The upheaval in Iraq could throw the world’s remarkably stable oil market out of balance, threatening a delicate equilibrium that has kept prices steady for much of the last four years.
Iraqi oil production is at risk because of the outbreak of violence involving militant groups who seized two cities this week and have pledged to march on Baghdad.
For now, the fighting is mostly in Iraq’s north, away from important oil-producing regions in the south. But the turmoil sent the price of Brent crude, the key international benchmark, up 2.8 percent Thursday to $113.02, its biggest gain since August.
More important, it raised questions about Iraq’s ability to continue to rebuild its oil infrastructure and increase production to meet rising global demand.
Global oil markets have been unusually steady since mid-2011. Dramatic changes in oil production around the globe have offset each other instead of wreaking havoc. That has helped keep world oil prices high enough to provide OPEC countries with robust income, but not so high that they scare customers away from buying more oil.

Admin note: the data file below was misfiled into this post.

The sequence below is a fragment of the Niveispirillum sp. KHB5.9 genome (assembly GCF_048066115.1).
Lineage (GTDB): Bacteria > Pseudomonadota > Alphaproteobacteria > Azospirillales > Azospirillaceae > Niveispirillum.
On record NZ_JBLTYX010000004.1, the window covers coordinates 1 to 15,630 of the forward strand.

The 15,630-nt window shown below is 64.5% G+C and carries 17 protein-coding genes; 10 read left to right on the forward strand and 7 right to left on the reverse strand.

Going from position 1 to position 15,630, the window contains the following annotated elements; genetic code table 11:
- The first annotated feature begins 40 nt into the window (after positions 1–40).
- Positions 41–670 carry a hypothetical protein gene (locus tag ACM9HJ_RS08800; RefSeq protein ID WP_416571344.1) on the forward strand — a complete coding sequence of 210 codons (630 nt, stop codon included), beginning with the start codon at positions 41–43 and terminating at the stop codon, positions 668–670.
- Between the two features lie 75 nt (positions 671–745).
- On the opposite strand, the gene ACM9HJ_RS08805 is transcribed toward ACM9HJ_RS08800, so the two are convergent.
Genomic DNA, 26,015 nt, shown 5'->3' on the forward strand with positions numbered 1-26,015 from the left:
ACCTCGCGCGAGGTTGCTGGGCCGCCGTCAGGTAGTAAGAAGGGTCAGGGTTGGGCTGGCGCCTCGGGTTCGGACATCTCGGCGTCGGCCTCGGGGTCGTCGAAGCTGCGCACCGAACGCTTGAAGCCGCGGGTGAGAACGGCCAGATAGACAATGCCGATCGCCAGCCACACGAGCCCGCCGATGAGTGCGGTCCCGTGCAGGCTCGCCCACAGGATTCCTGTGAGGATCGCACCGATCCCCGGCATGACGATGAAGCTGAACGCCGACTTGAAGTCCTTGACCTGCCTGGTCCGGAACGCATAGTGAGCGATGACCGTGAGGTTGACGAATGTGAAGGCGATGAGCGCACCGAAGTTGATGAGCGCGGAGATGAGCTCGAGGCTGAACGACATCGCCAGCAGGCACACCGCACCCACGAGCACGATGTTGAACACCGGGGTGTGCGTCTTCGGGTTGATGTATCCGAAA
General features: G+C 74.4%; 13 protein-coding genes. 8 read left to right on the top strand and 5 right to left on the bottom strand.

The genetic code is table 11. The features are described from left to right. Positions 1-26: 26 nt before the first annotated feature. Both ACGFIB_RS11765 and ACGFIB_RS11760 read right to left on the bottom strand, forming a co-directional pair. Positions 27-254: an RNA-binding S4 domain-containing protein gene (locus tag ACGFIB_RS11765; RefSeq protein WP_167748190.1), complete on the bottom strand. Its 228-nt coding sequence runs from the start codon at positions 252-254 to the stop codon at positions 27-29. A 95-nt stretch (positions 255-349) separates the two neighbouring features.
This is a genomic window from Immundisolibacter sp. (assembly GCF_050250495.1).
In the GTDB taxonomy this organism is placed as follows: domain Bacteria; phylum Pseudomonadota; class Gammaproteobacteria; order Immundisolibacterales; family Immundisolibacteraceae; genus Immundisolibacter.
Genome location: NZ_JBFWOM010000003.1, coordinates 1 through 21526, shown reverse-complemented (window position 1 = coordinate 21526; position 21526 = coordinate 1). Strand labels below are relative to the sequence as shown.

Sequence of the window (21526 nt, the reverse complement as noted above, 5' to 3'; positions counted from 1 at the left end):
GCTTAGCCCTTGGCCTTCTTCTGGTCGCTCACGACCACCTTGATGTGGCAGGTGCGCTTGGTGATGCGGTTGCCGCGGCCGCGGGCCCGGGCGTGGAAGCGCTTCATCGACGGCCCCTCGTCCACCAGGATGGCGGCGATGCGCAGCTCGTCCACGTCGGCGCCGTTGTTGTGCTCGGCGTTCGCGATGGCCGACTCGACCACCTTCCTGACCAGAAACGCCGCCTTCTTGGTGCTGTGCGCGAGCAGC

Brent has hovered in the range of $110 per barrel over much of the last four years, with only occasional volatility. That has also led to stable gasoline prices for U.S. drivers, who have been paying in the neighborhood of $3.50 per gallon.
And while experts don’t expect much disruption of Iraqi oil, if any, from the recent violence, they say if output is slowed, Saudi Arabia will step in with even more crude to keep the market in balance.
The question, they say, is whether Saudi Arabia can continue, by itself, to do what OPEC as a whole was organized to do. Iraq’s insurgency may make that more difficult.
“The most significant impact from the insurgency is likely to be the disruption to Iraq’s already ambitious targets for oil production,” wrote Tom Pugh, a commodities economist at Capital Economics.